$id = Str::uuid()->toString();
 
// Create a new HTML block that just has our placeholder
$replacement = new HtmlBlock(HtmlBlock::TYPE_6_BLOCK_ELEMENT);
$replacement->setLiteral("[[replace:$id]]");
 
// Replace the code node with our placeholder
$node->replaceWith($replacement);
 
// Create an identical renderer to the main one
$renderer = new HtmlRenderer($this->environment)
 
// Render the code node and stash it away.
$this->rendered[$id] = $renderer->renderNodes([$node]);
}
}
 
public function onDocumentRendered(DocumentRenderedEvent $event) ...
{
// @TODO
}
 
protected function isCodeNode($node) ...
{
return $node instanceof FencedCode
|| $node instanceof IndentedCode
|| $node instanceof Code;
}
}
Code highlighting powered by torchlight.dev (A service I created!)

We've removed and rendered the code blocks, so we're safe to run the rest of the document through Blade.

Rendering through Blade

We'll do our Blade rendering after the document has been rendered to HTML, so we hook into the DocumentRendered event. After rendering the HTML through Blade, we look for our placeholders and swap in the rendered code blocks.

class BladeParsingExtension implements ExtensionInterface
{
protected Environment $environment;
 
protected array $rendered = [];
 
public function register(EnvironmentBuilderInterface $environment): void ...
{
$environment->addEventListener(
DocumentParsedEvent::class, [$this, 'onDocumentParsed'], -10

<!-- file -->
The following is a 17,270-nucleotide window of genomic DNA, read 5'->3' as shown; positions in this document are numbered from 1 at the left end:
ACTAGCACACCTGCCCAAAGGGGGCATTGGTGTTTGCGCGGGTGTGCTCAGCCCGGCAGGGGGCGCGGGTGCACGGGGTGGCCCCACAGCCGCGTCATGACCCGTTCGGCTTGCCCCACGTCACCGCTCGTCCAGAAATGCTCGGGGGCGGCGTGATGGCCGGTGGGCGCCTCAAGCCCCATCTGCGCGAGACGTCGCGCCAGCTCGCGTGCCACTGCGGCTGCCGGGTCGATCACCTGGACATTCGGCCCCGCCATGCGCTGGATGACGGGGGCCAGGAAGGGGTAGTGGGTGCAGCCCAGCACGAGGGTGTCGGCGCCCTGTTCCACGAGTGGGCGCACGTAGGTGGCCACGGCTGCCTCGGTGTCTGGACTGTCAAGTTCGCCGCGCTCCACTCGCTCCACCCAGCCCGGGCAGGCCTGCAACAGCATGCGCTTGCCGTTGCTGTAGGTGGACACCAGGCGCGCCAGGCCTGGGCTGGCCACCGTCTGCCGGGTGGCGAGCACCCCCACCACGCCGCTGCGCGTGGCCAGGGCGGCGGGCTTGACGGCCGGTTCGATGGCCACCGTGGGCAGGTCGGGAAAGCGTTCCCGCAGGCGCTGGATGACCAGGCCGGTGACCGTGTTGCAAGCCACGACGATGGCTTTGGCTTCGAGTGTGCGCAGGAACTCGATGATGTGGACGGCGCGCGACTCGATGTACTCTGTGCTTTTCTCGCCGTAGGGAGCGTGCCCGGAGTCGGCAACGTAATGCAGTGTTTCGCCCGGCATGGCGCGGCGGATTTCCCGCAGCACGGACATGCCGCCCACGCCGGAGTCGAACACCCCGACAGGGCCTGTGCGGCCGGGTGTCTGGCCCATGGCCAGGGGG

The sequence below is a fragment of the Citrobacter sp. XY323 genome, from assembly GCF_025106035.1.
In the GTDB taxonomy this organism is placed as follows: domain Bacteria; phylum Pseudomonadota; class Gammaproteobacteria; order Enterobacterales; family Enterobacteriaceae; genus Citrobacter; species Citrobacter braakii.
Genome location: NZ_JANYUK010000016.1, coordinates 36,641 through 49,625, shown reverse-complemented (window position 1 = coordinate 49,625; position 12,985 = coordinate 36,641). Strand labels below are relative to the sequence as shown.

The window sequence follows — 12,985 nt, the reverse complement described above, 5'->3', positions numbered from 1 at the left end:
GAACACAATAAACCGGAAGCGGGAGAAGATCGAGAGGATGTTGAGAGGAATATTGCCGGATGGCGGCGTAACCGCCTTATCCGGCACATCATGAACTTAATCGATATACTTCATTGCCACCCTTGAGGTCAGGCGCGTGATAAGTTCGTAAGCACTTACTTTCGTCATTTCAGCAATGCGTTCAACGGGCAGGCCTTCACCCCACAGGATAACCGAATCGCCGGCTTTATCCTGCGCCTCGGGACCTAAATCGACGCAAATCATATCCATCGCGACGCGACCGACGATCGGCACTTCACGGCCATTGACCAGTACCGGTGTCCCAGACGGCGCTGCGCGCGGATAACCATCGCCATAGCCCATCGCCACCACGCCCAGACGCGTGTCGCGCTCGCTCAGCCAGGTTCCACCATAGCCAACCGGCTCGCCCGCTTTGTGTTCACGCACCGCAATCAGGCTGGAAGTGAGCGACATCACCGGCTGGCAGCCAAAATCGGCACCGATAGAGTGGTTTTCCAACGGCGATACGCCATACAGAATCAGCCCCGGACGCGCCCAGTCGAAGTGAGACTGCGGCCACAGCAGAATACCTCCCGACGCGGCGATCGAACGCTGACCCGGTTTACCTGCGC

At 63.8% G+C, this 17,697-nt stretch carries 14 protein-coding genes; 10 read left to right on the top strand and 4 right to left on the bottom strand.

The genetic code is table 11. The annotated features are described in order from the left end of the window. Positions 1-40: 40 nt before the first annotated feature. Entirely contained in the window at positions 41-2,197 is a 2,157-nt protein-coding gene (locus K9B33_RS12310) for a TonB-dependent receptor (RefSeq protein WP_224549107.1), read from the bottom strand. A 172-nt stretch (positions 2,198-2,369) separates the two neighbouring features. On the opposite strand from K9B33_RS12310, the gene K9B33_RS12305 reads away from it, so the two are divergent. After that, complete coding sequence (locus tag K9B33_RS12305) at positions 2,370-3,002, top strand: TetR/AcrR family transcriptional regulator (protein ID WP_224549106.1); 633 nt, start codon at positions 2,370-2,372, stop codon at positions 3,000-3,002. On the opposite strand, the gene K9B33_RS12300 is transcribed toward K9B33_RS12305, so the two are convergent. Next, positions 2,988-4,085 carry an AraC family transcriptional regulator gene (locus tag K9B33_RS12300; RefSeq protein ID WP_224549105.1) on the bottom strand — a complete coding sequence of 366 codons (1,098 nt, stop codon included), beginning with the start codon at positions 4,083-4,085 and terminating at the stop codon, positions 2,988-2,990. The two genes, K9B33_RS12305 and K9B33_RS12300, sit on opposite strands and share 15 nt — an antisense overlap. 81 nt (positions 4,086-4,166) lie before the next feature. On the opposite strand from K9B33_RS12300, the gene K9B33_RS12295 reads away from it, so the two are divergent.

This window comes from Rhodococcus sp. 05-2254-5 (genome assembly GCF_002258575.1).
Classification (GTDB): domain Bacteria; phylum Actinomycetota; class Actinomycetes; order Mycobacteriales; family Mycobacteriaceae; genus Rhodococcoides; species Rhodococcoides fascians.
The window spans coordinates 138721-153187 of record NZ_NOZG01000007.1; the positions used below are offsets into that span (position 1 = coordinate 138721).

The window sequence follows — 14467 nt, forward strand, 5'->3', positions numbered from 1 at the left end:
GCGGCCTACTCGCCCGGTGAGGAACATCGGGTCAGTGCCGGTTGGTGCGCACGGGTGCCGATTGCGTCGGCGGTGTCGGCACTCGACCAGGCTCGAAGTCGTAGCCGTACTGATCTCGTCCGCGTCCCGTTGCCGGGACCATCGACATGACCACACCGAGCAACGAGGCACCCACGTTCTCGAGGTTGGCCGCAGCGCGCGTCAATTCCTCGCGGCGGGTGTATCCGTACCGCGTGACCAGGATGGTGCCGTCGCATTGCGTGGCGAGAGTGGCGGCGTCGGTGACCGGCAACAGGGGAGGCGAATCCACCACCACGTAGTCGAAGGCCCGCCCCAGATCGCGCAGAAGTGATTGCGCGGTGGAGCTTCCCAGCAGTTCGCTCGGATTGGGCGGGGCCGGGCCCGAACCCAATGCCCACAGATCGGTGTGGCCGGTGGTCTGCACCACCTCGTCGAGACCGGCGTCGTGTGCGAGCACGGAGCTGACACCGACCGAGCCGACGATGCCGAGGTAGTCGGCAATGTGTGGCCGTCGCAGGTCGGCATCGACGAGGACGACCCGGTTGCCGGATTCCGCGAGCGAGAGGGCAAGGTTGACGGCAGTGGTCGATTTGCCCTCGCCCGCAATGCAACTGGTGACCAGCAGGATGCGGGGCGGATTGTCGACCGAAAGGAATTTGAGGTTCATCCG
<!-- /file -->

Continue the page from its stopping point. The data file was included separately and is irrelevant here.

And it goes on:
);
 
$environment->addEventListener(
DocumentRenderedEvent::class, [$this, 'onDocumentRendered'], 10
);
 
$this->environment = $environment;
}
 
public function onDocumentParsed(DocumentParsedEvent $event) ...
{
foreach ($event->getDocument()->iterator() as $node) {
if (!$this->isCodeNode($node)) {
continue;
}
 
// Create a unique, random ID
$id = Str::uuid()->toString();
 
// Create a new HTML block that just has our placeholder
$replacement = new HtmlBlock(HtmlBlock::TYPE_6_BLOCK_ELEMENT);
$replacement->setLiteral("[[replace:$id]]");
 
// Replace the code node with our placeholder
$node->replaceWith($replacement);
 
// Create an identical renderer to the main one
$renderer = new HtmlRenderer($this->environment)
 
// Render the code node and stash it away.
$this->rendered[$id] = $renderer->renderNodes([$node]);
}
}
 
public function onDocumentRendered(DocumentRenderedEvent $event)
{
$search = [];
$replace = [];
 
// Gather up all the placeholders and their real content